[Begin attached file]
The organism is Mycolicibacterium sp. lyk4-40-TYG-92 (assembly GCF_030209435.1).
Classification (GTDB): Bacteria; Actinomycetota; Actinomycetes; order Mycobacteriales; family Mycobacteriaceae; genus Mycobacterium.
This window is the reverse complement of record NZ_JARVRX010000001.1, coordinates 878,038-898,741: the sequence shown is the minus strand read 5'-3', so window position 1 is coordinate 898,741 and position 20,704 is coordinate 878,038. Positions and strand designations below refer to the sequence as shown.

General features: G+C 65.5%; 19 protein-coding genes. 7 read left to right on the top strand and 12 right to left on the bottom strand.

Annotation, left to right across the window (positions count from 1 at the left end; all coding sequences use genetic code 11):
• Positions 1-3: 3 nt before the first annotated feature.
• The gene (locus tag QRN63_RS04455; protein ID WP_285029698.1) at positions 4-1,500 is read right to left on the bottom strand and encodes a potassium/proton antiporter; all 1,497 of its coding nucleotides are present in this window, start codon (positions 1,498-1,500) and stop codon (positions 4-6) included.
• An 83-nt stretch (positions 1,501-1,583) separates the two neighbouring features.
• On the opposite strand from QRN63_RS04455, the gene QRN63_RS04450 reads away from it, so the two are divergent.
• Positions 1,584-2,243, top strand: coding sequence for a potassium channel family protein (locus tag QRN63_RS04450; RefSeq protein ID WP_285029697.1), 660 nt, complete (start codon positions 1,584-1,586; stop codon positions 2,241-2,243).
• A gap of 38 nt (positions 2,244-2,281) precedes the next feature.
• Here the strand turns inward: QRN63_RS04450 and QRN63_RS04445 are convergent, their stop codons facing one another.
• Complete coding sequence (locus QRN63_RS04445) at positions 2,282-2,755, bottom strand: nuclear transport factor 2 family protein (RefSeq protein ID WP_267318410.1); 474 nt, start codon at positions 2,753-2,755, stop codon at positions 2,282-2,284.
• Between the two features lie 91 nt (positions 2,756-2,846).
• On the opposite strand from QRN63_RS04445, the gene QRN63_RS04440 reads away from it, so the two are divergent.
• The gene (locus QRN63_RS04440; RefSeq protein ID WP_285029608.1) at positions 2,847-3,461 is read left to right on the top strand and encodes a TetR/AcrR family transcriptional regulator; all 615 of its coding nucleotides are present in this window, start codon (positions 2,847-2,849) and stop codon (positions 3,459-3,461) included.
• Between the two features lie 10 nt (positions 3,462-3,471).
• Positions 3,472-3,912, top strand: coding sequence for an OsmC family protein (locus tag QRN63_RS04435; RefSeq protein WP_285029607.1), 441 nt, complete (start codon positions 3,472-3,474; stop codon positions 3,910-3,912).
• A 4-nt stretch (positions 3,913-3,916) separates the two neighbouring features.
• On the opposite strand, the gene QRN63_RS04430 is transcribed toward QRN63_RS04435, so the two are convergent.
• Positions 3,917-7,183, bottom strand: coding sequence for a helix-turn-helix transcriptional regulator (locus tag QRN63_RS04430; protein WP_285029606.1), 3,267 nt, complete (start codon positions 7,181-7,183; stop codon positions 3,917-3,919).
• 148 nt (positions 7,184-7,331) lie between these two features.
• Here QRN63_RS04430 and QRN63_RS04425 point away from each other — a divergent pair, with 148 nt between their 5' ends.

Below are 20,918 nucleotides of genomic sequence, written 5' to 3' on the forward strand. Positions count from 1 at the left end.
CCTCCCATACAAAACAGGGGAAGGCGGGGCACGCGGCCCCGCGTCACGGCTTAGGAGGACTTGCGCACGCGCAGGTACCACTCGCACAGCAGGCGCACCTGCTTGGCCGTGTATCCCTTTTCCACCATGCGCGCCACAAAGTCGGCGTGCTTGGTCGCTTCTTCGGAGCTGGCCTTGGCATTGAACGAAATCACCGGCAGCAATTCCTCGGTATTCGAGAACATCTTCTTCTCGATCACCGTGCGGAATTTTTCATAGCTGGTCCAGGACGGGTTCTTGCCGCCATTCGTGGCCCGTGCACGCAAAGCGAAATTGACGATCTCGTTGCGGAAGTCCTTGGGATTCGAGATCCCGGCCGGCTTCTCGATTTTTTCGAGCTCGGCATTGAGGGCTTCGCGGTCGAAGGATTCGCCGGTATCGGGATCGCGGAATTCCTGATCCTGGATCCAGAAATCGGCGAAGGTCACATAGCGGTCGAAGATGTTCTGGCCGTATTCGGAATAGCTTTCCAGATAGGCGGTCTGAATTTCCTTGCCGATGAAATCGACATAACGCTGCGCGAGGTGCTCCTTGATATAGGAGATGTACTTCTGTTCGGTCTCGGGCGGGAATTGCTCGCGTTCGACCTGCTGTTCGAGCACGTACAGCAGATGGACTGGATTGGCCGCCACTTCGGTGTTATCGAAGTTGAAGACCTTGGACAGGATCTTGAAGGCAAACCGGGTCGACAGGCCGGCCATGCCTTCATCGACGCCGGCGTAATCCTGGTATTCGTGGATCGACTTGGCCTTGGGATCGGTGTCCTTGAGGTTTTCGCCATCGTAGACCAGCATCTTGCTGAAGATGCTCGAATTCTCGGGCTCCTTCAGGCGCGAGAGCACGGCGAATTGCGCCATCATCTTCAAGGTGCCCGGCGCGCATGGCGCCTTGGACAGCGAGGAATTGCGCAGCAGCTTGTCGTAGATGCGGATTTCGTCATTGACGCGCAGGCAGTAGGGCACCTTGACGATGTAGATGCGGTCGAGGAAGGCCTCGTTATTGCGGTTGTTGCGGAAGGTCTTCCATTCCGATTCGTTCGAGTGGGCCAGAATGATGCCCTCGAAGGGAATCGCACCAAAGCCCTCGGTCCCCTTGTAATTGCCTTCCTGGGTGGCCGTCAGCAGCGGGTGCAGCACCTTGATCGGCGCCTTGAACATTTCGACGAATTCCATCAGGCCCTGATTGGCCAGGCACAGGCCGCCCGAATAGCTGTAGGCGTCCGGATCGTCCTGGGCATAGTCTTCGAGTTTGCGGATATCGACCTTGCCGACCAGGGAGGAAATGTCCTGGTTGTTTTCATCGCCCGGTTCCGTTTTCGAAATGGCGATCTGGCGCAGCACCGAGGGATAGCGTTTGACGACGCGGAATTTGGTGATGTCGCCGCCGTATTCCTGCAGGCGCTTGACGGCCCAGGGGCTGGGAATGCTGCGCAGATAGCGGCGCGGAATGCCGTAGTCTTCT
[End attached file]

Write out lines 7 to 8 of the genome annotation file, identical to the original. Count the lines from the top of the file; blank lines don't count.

• The gene (locus tag QRN63_RS04455; protein ID WP_285029698.1) at positions 4-1,500 is read right to left on the bottom strand and encodes a potassium/proton antiporter; all 1,497 of its coding nucleotides are present in this window, start codon (positions 1,498-1,500) and stop codon (positions 4-6) included.
• An 83-nt stretch (positions 1,501-1,583) separates the two neighbouring features.